SOME CORNERS of Twitter and Instagram are criticizing actors who have been cast to play gay characters on screen — leading one of them to abandon a platform.
Before abandoning Twitter, Rose got in a few final tweets about the negative reaction to her casting.
“Where on Earth did ‘Ruby is not a lesbian therefore she can’t be Batwoman’ come from — has to be the funniest most ridiculous thing I’ve ever read,” tweeted the actress, whose casting was announced last week. “I came out at 12? And have for the past 5 years had to deal with ‘she’s too gay’ how do y’all flip it like that?
“I didn’t change. I wish we would all support each other and our journeys,” added Rose, who recounted last year to NBC’s “Today” her experience of coming out as gay at 12 and having identified as gender-fluid.
Arrowverse colleague Stephen Amell, who stars on the CW’s “Arrow,” was among those who tweeted his support of the former “Orange Is the New Black” actress.
Other online commenters addressed the criticisms that Rose was “not gay enough” because she has identified as gender-fluid, as well as the fact that Rose is not Jewish. In 2006, DC Comics canonically reintroduced Batwoman (a.k.a. Kate Kane) to its modern universe as a character who is lesbian and of Jewish descent.
I can’t speak for her acting quality and Ruby Rose is not Jewish, but I do have an issue with people criticizing her for not being a lesbian.— C. S. Conrad | Adeana 🏳️🌈 (@Paradoxalpoised) August 10, 2018
Ruby Rose is genderfluid and she has always said she prefers women.
It’s wrong to go around saying she’s not gay enough for #Batwoman.
Much of the backlash huddled around the hashtag #RecastBatwoman, with some commenters wanting to see “Big Legend” actress Ashley Platz get the role.
Rose will debut as Batwoman during the Arrowverse’s crossover event — including “Arrow,” “The Flash,” “Legends of Tomorrow” and “Supergirl” — that’s set to begin in December. She will then assume the Bat-mantle as the first LGBT superhero to lead a live-action TV show.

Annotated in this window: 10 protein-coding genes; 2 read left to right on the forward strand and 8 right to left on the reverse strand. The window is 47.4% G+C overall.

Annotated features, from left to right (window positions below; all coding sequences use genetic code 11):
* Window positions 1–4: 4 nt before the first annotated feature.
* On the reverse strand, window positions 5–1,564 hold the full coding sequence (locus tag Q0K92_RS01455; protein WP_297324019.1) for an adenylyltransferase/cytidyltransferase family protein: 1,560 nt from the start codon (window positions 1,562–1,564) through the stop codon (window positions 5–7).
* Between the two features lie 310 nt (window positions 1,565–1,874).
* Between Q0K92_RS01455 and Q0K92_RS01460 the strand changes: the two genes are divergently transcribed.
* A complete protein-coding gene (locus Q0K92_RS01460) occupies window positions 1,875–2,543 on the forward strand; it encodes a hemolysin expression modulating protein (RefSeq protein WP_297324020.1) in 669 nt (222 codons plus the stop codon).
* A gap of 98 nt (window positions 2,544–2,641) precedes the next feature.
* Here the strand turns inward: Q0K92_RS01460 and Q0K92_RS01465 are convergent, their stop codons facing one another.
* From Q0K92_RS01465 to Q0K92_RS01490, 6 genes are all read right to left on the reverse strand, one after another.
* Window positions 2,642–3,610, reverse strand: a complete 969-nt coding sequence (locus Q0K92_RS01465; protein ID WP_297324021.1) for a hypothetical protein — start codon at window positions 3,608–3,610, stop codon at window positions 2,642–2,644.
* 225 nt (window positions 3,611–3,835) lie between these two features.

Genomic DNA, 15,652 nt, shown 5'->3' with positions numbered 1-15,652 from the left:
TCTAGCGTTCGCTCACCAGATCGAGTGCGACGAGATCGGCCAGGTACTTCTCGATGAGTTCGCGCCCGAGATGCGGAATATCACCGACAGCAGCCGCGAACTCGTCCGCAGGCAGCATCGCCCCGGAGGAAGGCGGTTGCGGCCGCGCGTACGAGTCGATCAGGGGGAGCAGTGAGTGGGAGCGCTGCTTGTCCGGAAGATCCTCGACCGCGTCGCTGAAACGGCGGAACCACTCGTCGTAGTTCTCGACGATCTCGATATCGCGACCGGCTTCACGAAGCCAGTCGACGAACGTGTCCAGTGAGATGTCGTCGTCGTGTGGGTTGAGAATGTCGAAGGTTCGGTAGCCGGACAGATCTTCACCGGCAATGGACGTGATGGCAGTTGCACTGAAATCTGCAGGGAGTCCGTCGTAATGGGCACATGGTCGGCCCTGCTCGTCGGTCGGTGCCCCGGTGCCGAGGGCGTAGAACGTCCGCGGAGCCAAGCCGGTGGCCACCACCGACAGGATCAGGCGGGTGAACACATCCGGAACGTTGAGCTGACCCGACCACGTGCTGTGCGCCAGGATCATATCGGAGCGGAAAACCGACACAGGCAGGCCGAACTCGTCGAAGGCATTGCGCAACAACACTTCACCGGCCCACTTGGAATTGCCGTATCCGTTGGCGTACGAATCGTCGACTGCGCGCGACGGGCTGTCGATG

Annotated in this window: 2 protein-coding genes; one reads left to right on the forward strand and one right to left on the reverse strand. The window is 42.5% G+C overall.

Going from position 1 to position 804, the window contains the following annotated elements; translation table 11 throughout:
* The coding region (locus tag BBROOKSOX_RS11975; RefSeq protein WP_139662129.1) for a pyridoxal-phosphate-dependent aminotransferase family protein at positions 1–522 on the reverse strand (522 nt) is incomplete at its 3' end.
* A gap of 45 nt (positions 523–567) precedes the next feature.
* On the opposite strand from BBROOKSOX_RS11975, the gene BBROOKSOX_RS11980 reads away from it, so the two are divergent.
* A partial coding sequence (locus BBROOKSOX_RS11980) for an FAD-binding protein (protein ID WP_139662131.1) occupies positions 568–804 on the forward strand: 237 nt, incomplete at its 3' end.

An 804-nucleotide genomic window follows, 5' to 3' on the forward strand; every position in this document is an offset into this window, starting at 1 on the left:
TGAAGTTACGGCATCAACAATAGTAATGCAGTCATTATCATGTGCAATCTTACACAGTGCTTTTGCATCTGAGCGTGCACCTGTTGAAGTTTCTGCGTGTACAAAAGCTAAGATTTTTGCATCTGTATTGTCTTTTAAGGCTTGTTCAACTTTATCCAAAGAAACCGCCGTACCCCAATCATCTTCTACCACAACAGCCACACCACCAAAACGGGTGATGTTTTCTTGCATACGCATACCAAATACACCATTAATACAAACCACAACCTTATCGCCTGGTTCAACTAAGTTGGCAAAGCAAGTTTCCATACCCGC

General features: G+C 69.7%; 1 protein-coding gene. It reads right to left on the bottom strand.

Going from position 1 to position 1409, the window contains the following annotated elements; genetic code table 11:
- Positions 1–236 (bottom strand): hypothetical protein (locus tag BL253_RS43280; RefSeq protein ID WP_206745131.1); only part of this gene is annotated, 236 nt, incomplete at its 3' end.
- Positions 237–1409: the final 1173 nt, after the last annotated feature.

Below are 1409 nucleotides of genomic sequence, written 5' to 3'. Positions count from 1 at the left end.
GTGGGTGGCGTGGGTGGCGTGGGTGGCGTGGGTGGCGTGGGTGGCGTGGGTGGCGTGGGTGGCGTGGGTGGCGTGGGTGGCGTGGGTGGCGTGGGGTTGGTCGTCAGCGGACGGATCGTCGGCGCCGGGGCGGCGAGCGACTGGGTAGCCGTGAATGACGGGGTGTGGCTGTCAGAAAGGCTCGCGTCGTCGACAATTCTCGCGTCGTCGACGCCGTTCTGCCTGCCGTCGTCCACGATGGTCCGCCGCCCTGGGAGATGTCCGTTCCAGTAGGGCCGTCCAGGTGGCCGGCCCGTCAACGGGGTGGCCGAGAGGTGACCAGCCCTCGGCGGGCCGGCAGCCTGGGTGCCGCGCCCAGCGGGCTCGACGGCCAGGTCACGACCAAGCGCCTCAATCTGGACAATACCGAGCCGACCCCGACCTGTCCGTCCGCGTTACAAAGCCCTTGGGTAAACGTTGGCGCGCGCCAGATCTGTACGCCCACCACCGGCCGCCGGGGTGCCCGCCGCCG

Last week, Rose wrote on Instagram to her nearly 13 million followers: “This is a childhood dream. This is something I would have died to have seen on TV when I was a young member of the LGBT community who never felt represented on TV and felt alone and different.” The post has received more than 400,000 likes.
Rose also tweeted that she is taking a “break from Twitter to focus all my energy on my next 2 projects.” Over the weekend, Rose was widely seen in another Warner Bros. property, “The Meg,” which topped the box office with a $44 million domestic debut.
“If you need me,” Rose tweeted, “I’ll be on my Bat Phone.”
Rose is just the latest celebrity in a geek-world project to quit a social-media platform. “Rick and Morty” creator Dan Harmon recently quit Twitter after a controversy over past content. “Star Wars” actresses Kelly Marie Tran and Daisy Ridley quit Instagram after receiving online backlash.
Rose’s controversy was followed by the news that Disney has cast a straight actor, British comedian Jack Whitehall, to play its first major openly gay live-action character, as the Times reported.
Whitehall will star opposite Dwayne Johnson and Emily Blunt in “Jungle Cruise.”
British actor Ethan Harvey reflected the sentiment of some critics when he criticized the casting on Twitter: “If only there were gay actors who could play ‘camp’ as well as Jack Whitehall.”